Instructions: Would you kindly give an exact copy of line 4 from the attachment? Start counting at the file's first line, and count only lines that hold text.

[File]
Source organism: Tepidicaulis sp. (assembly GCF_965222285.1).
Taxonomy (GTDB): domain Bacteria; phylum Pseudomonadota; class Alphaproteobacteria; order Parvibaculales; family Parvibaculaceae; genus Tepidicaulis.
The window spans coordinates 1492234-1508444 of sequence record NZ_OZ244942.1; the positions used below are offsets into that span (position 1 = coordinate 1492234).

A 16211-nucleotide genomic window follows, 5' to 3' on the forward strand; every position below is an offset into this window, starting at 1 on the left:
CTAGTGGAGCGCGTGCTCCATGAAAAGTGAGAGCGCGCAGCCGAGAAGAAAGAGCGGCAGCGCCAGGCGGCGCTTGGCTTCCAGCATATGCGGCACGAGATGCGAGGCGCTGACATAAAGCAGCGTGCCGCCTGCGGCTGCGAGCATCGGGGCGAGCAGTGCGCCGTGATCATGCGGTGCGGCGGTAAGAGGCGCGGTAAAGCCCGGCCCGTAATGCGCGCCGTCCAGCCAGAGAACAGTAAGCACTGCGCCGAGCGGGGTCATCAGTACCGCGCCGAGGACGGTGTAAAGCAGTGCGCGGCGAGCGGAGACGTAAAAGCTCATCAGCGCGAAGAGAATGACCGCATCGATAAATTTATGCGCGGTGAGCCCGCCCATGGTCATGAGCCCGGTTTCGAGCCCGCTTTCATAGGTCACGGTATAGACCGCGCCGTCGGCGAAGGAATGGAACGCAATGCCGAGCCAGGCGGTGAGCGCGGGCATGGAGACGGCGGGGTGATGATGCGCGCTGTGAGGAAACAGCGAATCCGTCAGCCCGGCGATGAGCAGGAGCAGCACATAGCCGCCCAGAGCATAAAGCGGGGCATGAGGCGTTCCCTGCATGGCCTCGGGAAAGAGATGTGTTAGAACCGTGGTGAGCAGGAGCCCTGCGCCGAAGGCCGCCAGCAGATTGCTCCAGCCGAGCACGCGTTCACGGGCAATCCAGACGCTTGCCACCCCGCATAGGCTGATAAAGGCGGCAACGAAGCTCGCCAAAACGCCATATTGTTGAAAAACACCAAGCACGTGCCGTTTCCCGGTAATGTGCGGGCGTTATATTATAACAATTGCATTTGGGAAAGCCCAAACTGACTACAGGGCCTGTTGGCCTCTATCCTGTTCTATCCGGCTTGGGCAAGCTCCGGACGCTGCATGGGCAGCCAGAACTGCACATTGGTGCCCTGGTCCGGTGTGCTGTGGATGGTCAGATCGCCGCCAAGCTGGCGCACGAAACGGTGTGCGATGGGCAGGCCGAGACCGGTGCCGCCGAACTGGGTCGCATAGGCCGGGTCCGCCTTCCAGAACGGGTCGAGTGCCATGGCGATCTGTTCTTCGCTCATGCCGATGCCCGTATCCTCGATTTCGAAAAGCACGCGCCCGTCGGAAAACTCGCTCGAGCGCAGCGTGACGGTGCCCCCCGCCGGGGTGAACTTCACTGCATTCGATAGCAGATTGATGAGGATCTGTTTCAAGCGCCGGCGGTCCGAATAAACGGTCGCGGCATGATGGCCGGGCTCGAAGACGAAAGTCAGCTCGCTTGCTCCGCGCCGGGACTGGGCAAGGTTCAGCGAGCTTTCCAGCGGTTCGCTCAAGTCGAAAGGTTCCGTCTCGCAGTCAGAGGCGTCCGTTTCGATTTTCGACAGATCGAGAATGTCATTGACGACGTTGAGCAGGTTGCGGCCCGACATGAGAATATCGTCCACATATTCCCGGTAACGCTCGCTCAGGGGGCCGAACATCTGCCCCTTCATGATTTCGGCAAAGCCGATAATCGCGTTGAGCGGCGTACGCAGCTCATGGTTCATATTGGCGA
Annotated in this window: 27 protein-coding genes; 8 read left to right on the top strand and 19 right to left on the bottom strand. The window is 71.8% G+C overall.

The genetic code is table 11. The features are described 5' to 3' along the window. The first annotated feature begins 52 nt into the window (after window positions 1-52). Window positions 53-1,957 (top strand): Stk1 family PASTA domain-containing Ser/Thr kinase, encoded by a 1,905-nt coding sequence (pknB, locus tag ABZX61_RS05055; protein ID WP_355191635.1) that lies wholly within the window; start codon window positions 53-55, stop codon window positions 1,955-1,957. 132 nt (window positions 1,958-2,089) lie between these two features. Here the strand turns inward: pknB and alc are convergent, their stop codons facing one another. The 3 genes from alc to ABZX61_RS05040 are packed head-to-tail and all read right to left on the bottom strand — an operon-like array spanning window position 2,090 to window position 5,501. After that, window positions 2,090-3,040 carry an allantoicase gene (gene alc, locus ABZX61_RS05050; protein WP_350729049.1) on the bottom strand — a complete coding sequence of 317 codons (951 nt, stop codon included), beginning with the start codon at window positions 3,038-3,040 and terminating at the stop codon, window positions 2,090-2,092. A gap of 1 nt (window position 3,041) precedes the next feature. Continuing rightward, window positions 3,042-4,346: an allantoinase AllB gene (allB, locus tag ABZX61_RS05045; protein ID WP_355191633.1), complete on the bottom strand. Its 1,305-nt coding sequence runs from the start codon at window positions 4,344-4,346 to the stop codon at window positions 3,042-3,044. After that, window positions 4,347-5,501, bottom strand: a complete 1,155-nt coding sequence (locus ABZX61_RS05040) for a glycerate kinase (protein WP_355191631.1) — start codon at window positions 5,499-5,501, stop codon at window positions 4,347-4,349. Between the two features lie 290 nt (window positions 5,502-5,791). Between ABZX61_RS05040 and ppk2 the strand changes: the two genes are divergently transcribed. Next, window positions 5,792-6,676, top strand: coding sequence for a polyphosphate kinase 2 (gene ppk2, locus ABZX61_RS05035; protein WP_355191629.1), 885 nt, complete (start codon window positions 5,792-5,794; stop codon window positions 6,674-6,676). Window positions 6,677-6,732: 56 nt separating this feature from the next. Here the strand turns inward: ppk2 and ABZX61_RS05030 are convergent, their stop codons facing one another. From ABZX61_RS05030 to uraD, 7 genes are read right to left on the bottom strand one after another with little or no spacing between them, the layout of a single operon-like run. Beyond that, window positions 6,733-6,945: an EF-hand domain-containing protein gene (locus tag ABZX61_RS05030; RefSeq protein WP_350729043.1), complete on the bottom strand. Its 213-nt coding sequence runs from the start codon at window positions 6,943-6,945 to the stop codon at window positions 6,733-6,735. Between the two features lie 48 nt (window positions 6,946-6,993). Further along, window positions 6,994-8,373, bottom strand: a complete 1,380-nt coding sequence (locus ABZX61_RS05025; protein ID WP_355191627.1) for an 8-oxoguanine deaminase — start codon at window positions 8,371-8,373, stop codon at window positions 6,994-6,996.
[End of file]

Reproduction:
A 16211-nucleotide genomic window follows, 5' to 3' on the forward strand; every position below is an offset into this window, starting at 1 on the left: